Prudence over pride: Blackhawks know concussion protocol critical

Prudence over pride: Blackhawks know concussion protocol critical

EL SEGUNDO, Calif. – Marcus Kruger understands it, even if he didn’t like how it affected him at the time.

When officials told Kruger he had to undergo concussion protocol late in the second period on Saturday night, he wasn’t happy. He thought he was fine. The Blackhawks were trailing 2-1 and facing some critical penalty kills, one of Kruger’s specialties. He wanted to be out there, wanted to be helping the team, wanted to have the say on whether or not he had to get checked out by doctors.

"I’d rather have it in my hands so I can choose whether I can leave the game or not. But the league doesn’t think that’s the best,” said Kruger at Thursday’s practice. “I can see why they do that, too, but obviously [Wednesday] I wasn’t happy about it.”

The NHL made some changes to their concussion protocol this season; “central spotters” that can order a player off the ice if they feel that player needs to be checked. Kruger had already left the ice once prior to the officials telling him to leave again.

“I got out twice, so… but I know the league does that to protect the players, which is a good thing,” Kruger said. “Maybe I wasn’t happy with how it was. We were down, killing penalties and stuff like that. But the guys did a great job and I got back as quick as I could.”

It’s not a surprise to hear Kruger put the team first. We’ve seen athletes, especially hockey players, do it on a nightly basis. We’ll watch them go down in heaps after hits or blocking shots and we laud them when they return almost immediately after either one. How often have all of us – yes, I include myself – talk about how much of a warrior Niklas Hjalmarsson is for all the pain he goes through blocking a shot, only to be right back out there the next shift?

We’re not talking, however, about body bumps and bruises, cuts and welts, or even broken bones. Granted, those could certainly have their residual effects. But head injuries are a different matter. We’ve seen what’s happened to former players who suffered through them during their careers. We’ve seen careers cut short. We’ve seen lives cut short. There’s a time when prudence has to usurp pride, and this is absolutely one of those instances.

[SHOP: Gear up, Blackhawks fans!]

Vinnie Hinostroza understands it. The rookie forward spent two consecutive days in bed after suffering a concussion against the Winnipeg Jets at the start of this trip.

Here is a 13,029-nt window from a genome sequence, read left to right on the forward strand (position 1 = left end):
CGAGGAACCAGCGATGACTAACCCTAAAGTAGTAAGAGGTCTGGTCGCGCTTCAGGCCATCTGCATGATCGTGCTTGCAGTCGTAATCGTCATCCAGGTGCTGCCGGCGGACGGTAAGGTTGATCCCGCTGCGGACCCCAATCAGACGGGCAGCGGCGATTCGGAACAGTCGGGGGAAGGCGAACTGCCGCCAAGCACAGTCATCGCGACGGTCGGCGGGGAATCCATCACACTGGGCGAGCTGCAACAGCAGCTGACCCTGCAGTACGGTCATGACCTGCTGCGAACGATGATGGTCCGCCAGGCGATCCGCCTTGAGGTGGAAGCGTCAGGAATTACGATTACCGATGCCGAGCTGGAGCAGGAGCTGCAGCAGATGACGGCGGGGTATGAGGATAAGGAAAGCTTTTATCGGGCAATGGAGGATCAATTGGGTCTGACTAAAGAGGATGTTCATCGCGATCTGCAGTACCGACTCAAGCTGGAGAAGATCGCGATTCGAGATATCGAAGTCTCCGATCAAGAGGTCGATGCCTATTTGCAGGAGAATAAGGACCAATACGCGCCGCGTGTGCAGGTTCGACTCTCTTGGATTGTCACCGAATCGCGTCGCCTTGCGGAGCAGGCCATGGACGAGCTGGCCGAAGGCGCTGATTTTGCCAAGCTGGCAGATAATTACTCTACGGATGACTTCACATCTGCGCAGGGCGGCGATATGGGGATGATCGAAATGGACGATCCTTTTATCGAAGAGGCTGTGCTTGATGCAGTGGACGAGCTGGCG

“I think it’s important to obviously keep the players safe,” said Hinostroza, who returned vs. Vancouver. “Your brain is such a serious thing. You don’t want to mess around with that. It stinks at the time when you have to leave the ice, but in the long run it’s definitely beneficial to make sure he’s OK.”

Former Blackhawks forward Patrick Sharp appears to have changed his thoughts on the protocol, too. Sharp suffered a concussion earlier this season and missed 14 games. Sharp told the Dallas Morning News’ Mike Heika that, “when I took the hit, I assumed I was coming back in the game. Now that I look back on it and what happened, it’s probably a good thing I didn’t.”

Exactly. And Sharp’s comments remind us something else about concussions: maybe the effects are immediate, maybe they’re not. Maybe Sharp felt just fine right after that hit – Los Angeles’ Brayden McNabb checked Sharp, who then went head-first into the boards. Sharp did get up and play, taking a shot on goal before he was pulled.

Hockey players endure so much, play through so many things. It’s just in their makeup. But nobody’s questioning a player’s toughness when it comes to head injuries. At least nobody should.

Kruger didn’t like getting pulled at a critical time but he understands his health comes first. There’s a lot at stake, be it a longer, healthier career or a longer, healthier life. Another check just cost Kruger a few shifts. It could ultimately save him and others a lot more in the end.

2019 NHL free agent focus: Five potential targets for Blackhawks

2019 NHL free agent focus: Five potential targets for Blackhawks

Stan Bowman has had a busy last couple weeks. He pulled off a pair of trades, landing defensemen Olli Maatta and Calvin de Haan from the Eastern Conference. He drafted center Kirby Dach with the No. 3 overall pick in the 2019 NHL Draft that could turn into a franchise-changing player. And now he’s in the middle of negotiations with pending restricted and unrestricted free agents.

With the defensemen group starting to take shape, it appears free agency will be used to fill out the forward group. That could come via trades, also, but it really depends on the market.

So let’s identify five potential UFA targets for the Blackhawks ahead of Monday, when players are officially able to sign contracts: